Cooking Cleanup Crisis? A Guide to Removing the Toughest Stains and Grime from Pots and Pans

August 01, 2018
Cooking Cleanup Crisis? A Guide to Removing the Toughest Stains and Grime from Pots and Pans

The dishwashers in our Springs luxury apartment homes are a wonderful convenience, but every now and then there's a pan or baking dish that needs a little bit of elbow grease. Save time and effort with our favorite tips for cleaning the greasiest, stickiest, most caked-on cookware stains.

Burnt and Scorched Pans

Amazingly, plain old H2O can do most of the work removing burnt-on stains.

  • Add a layer of water along with a cup of vinegar to the pan. Bring the water to a boil, then remove from heat and add two tablespoons of baking soda. Empty the pan and wipe debris with a non-abrasive scouring pad.
  • If you have enameled cookware, use a wooden spoon to remove the debris and prevent scratches.
  • Out of baking soda? Alka-Seltzer provides enough fizz to make a good substitute.

Greasy Pans

You may remember from high school chemistry class that oil and water don't mix. As a result, cooking oils can build up on pots and pans.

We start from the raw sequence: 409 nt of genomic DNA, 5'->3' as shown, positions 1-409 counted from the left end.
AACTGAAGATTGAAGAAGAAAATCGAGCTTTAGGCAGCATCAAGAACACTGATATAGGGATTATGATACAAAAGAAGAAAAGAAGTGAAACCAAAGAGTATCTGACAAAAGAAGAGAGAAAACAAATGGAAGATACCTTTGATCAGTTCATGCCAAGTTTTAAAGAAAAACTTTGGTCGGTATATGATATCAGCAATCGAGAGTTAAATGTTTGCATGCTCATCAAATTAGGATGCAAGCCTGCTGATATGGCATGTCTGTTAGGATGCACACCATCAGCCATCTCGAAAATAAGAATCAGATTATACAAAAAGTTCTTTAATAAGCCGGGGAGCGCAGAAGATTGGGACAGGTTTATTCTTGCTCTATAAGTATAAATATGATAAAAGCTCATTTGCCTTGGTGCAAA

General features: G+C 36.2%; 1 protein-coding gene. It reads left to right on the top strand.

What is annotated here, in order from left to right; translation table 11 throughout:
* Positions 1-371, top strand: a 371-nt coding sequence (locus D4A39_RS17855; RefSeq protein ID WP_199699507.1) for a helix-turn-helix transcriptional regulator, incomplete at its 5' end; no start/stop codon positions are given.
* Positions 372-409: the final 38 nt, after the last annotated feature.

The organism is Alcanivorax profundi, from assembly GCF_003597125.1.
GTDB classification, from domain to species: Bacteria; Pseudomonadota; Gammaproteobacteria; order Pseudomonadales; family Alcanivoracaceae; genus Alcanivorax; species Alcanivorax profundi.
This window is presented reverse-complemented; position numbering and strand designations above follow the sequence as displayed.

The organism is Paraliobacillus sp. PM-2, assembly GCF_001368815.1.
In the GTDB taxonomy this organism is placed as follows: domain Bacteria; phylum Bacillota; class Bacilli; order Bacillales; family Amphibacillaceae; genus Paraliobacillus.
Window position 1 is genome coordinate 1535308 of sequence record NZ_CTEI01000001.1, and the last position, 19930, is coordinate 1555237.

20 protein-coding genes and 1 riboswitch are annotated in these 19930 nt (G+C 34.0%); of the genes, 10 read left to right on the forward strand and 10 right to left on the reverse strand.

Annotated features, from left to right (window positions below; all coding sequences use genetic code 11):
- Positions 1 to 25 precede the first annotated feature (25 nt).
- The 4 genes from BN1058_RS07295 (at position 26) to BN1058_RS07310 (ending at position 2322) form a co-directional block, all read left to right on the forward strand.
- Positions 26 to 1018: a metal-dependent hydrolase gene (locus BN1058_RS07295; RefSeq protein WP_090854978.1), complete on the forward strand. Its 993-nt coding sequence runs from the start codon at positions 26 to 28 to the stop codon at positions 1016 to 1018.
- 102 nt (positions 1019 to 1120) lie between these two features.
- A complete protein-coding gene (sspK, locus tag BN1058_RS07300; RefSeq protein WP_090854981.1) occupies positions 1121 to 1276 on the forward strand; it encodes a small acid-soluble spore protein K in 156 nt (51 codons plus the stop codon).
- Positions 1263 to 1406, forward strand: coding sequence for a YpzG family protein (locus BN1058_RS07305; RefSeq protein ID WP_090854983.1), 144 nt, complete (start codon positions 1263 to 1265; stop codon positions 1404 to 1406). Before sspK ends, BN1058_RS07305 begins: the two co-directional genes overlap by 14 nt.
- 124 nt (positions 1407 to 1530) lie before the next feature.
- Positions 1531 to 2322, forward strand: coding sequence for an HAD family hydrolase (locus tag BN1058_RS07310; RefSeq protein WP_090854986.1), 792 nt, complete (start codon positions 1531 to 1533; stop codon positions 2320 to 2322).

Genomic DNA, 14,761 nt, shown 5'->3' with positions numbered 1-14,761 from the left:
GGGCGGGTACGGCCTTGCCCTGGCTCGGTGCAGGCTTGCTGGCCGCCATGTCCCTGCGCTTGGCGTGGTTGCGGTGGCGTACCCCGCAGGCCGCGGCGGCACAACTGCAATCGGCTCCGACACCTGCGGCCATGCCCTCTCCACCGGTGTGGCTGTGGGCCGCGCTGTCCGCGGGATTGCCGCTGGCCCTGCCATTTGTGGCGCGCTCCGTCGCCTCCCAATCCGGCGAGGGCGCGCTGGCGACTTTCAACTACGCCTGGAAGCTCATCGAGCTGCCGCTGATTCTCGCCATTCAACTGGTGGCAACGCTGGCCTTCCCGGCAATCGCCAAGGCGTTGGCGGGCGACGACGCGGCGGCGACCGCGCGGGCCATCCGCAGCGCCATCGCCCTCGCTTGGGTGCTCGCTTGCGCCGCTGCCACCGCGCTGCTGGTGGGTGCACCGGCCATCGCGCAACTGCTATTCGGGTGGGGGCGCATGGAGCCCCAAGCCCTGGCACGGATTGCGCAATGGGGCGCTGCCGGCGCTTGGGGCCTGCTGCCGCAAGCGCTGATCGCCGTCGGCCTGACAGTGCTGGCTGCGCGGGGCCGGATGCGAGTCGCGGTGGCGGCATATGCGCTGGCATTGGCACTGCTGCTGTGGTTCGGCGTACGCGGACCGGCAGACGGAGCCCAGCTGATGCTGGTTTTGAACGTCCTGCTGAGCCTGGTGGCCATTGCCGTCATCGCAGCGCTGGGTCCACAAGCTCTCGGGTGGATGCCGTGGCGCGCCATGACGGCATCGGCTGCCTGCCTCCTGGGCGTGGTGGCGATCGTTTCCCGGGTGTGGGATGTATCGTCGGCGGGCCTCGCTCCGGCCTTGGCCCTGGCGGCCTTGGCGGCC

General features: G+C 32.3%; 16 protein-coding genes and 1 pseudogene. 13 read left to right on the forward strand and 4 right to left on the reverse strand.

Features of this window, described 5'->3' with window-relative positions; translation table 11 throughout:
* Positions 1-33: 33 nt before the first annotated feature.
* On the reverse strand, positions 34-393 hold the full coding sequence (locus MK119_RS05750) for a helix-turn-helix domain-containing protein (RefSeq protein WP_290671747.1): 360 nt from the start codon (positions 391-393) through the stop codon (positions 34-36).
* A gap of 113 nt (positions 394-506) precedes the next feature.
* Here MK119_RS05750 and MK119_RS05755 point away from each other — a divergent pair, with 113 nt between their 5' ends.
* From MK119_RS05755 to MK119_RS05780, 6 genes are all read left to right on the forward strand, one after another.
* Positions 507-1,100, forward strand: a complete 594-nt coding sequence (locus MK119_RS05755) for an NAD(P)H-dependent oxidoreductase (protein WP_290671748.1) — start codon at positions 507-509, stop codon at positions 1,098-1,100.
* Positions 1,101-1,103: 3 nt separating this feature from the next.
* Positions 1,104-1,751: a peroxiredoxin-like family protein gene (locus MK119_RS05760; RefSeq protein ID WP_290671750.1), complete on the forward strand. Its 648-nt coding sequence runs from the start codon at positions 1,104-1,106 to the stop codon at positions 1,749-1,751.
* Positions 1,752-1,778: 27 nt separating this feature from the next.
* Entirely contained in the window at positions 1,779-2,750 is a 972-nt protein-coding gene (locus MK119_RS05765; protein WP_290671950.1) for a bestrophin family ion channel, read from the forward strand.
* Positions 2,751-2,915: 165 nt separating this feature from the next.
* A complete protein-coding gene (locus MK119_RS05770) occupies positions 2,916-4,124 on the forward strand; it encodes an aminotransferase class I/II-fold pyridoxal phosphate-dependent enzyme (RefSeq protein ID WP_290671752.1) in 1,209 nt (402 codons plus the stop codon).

• Fill the greasy pot or pan with hot water and add a few squirts of Dawn or another grease-cutting dish detergent. Stir the water to generate some foam and let sit for an hour. Use a non-abrasive scouring pad to remove the grease and rinse with warm water.
  • Even non-stick pans can develop a greasy film. Place the pan in the freezer for 30 minutes and simply scrape away the grease with a plastic utensil or scouring pad.

Grungy Baking Sheets

Sprinkle Bar Keeper's Friend or a similar commercial cleaning product on the baking sheet and scrub with a balled-up piece of aluminum foil. Be careful not to use this method on a baking sheet with a special coating.

Sticky Pans

Tea tree oil isn't just a multi-purpose health and beauty aid. Use a few drops of tea tree oil along with a few drops of dish detergent to remove a sticky film.

Cast Iron Skillets

Cast iron skillets are old-school, but they're still highly valued for their safety, durability and adaptability. The downside is that conventional washing techniques destroy the features that make cast iron such a good cooking material.

  • Wash by hand using hot water and a stiff brush. Clean as soon as possible after use.
  • Remove stubborn food particles with a paste of water and coarse kosher salt.
  • Never allow a cast iron skillet to soak in water or run it through a dishwasher. Avoid dish detergent and steel wool.
  • Dry the damp skillet thoroughly by placing it on a stove burner over low heat for about five minutes.
  • Apply a thin layer of vegetable oil to the inside of the pan and buff away the excess before storing in a dry area.
  • If the skillet develops a dull appearance, reseason with vegetable oil or shortening.

Do you have a favorite cookware cleaning tip that we missed? Share it with us in the comments!

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